Nadine Lustre CGI Cover

The Giant Glowing Lotus On Nadine’s Cover Was Actually CGI

And it was all created from scratch by a Filipina creative.

Loving Nadine’s first covers for NYLON Manila? Wait until you find out that the giant glowing lotus was actually CGI-rendered from scratch.

CGI or “computer-generated imagery” has been around for quite some time now. While we mostly see them through the big screen, CGI has slowly become a form of art, not only in fashion, but also in music. With the pandemic still setting limitations, brands and artists had to get creative when it came to promotions and tapping their market. Lady Gaga for Paper Magazine‘s “Transformation” issue, Congolese brand Hanifa’s viral 3D runway, Vogue Taiwan’s 100% digitally-rendered “Future Is Transit” issue, and of course, the controversial Billie Eilish cover on NYLON Germany were all CGI—and now, Nadine Lustre for NYLON Manila.

The artist behind it is 23-year old Filipino-Japanese CGI artist and director on the rise, Aya Reika Mayani. You might have seen her work in fellow Careless collaborator James Reid’s visualizer for SODA and on local music videos like folk singer Syd Hartha’s Hiwaga lyric video and hip-hop artist Because’s mv for BMW. She’s also gained quite the cult following along with her partner and co-creator, Zelijah, because of her surreal works that are out of this world. Now, she took on the challenge of creating 3D elements for Nadine’s first ever cover for NYLON Manila. We’ve had the pleasure of chatting with Aya Reika and below, she shares how she was able to establish herself and the struggles that she faced as a female creative.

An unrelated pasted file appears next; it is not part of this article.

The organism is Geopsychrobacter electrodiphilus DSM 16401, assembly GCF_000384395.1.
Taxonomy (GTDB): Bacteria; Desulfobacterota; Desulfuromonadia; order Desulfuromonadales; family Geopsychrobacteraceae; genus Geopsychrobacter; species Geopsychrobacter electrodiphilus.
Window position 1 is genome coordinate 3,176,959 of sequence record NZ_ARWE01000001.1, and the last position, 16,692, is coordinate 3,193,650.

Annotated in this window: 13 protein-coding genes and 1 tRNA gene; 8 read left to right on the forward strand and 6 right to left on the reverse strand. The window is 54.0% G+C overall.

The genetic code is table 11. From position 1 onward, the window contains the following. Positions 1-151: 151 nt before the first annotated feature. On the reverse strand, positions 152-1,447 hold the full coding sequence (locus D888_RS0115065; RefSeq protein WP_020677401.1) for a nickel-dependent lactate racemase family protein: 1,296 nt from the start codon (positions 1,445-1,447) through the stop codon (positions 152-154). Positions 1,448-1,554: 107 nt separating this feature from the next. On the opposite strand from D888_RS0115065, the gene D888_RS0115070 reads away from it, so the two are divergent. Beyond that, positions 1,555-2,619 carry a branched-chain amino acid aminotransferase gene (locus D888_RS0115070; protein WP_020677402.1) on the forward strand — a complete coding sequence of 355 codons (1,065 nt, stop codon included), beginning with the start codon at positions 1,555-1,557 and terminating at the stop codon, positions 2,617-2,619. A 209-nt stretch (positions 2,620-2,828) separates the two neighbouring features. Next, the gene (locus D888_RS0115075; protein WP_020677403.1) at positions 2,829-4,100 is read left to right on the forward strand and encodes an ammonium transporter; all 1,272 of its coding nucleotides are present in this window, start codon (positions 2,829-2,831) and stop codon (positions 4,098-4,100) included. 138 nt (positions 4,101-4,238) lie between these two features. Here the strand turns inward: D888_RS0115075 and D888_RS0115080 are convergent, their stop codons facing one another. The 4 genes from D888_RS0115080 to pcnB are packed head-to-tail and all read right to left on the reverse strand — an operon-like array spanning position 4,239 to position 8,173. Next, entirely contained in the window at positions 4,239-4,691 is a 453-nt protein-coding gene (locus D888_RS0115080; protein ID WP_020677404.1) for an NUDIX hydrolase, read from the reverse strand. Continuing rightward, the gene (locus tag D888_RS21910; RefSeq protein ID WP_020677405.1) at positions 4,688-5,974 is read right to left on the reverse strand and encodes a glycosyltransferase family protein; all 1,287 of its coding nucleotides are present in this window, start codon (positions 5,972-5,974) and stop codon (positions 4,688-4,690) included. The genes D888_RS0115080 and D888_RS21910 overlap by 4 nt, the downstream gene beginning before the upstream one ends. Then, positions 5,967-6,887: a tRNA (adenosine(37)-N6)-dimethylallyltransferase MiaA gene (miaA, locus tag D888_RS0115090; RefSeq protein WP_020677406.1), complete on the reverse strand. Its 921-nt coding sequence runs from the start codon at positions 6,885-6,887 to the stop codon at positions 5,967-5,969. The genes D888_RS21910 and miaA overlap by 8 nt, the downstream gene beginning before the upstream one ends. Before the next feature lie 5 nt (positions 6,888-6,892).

What was the eye-opening project/moment/encounter that made you realize you want to work as a full-time 3D artist?

A very crucial factor on why I started learning 3D was the fact that my workflow (prior to learning so), felt very limited and two-dimensional. As soon as I’ve learned the ropes on my software, 3D felt like a purely limitless art form. It is powerful enough to visually translate a mental image, as well as my clients’ creative imagination.

What was the creative process like behind Nadine’s CGI covers?

nadine lustre

Nadine’s CGI covers were a first for me! Being used to creating pure 3D artworks, it was a real challenge to incorporate 3D elements with a photo. Plus the fact that it was gonna be published on NYLON Manila definitely added to the pressure.

nadine lustre

My creative process involved A LOT of trial and error, and admittedly a ton of YouTube tutorials and forums to achieve the look that I wanted. I’m glad it turned out the way it did.

What three words describe your work best?

Precise, vibrant, and surreal.

What are the struggles you’ve encountered as a female creative and director on the rise?

It can’t be denied that bias still exists, not just in my industry, but everywhere. I am often called “Sir” online, especially on my page where my photo’s not displayed. I’ve also experienced being looked down on just because of my gender and appearance. I don’t immediately take offense however, I know I am not an isolated case. When you’ve gone through a bad experience so many times, it only motivates you to become better. 

What are the milestones in your career so far?

When I think of milestone, Rico Blanco always comes to mind. I’ve grown up listening to his music, so the fact that I’ve worked with him will always feel surreal to me.

Another notable project is a children’s magazine which tackles Gender and Development. It reminds me that I am able to create art that could possibly make an impact on future generations.

Is there any dream project or client you would want to work on or with?

A dream project would be to work with an artist from the international music scene! It’s always been my goal to raise the bar high for locally-made materials; and working with an international artist will prove that anyone can do it as long as you persevere and strive to grow in your craft.